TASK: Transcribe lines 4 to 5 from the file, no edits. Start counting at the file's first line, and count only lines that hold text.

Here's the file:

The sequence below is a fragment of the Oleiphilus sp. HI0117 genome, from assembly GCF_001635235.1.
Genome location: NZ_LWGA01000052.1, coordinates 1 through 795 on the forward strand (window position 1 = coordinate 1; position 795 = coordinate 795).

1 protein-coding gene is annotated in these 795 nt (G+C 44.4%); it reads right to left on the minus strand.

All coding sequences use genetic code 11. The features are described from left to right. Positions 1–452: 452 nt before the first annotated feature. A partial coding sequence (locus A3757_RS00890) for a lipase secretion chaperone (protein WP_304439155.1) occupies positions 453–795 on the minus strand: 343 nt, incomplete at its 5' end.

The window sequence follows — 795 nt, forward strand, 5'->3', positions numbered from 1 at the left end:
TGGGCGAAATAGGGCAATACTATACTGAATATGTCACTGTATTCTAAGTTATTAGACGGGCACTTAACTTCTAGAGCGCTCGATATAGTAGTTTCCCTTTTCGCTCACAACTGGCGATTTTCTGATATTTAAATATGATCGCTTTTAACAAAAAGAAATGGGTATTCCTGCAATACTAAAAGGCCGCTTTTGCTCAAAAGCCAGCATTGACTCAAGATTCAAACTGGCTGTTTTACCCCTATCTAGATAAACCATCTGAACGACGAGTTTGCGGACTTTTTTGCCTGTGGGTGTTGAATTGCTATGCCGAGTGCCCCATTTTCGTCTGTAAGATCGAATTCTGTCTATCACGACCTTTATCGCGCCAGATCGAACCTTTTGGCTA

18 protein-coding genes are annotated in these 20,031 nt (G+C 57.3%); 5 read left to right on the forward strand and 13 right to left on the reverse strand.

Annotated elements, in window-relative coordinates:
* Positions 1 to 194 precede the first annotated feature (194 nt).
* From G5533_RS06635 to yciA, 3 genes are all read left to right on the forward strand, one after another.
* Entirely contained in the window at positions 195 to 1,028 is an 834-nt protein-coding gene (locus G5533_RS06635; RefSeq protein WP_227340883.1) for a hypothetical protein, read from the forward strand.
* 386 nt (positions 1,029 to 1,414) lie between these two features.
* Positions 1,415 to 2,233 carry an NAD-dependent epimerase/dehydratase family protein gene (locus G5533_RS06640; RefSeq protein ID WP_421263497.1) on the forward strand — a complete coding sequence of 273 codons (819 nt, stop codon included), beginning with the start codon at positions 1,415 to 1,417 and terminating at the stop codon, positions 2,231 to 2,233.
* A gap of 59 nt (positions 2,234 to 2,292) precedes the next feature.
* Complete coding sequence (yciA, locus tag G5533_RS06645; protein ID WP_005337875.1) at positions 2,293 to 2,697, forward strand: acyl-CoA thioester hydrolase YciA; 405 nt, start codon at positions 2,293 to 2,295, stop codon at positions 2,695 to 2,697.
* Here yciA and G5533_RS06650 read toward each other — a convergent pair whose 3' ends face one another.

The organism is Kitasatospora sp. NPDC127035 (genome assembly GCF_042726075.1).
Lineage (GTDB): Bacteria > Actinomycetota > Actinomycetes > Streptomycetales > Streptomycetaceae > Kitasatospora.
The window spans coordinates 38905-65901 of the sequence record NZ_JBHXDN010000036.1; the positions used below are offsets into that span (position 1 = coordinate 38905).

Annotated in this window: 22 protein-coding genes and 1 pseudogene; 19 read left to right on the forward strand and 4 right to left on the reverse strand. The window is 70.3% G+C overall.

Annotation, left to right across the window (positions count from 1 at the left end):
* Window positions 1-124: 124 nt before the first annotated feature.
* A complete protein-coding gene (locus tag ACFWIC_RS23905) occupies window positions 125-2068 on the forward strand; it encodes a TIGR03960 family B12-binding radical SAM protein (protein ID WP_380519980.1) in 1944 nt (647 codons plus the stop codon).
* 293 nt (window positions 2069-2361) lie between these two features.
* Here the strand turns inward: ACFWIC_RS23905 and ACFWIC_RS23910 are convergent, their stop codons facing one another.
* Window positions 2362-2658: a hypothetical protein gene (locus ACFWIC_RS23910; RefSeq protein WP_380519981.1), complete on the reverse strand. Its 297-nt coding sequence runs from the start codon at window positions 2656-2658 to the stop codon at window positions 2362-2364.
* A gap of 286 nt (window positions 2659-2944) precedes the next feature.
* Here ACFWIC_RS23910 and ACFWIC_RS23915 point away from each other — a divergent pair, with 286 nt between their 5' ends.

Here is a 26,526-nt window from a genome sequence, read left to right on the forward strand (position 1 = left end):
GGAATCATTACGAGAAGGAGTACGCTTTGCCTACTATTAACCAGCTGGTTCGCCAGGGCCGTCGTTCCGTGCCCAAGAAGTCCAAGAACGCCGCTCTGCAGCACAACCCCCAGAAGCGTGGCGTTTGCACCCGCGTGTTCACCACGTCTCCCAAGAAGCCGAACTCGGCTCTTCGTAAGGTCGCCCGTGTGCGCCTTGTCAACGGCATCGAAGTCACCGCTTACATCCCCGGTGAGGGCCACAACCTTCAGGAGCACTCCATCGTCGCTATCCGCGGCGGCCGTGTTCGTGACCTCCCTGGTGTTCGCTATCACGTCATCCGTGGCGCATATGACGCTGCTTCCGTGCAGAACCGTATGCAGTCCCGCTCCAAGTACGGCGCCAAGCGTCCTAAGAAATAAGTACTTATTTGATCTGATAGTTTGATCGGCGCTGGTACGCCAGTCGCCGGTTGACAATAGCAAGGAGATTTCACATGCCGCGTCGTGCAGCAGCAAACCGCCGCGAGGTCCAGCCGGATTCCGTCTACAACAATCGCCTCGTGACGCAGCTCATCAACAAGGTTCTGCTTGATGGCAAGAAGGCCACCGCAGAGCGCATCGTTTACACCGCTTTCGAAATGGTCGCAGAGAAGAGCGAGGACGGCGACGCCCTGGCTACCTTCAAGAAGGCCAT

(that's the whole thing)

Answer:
All coding sequences use genetic code 11. The features are described from left to right. Positions 1–452: 452 nt before the first annotated feature. A partial coding sequence (locus A3757_RS00890) for a lipase secretion chaperone (protein WP_304439155.1) occupies positions 453–795 on the minus strand: 343 nt, incomplete at its 5' end.

The window sequence follows — 795 nt, forward strand, 5'->3', positions numbered from 1 at the left end: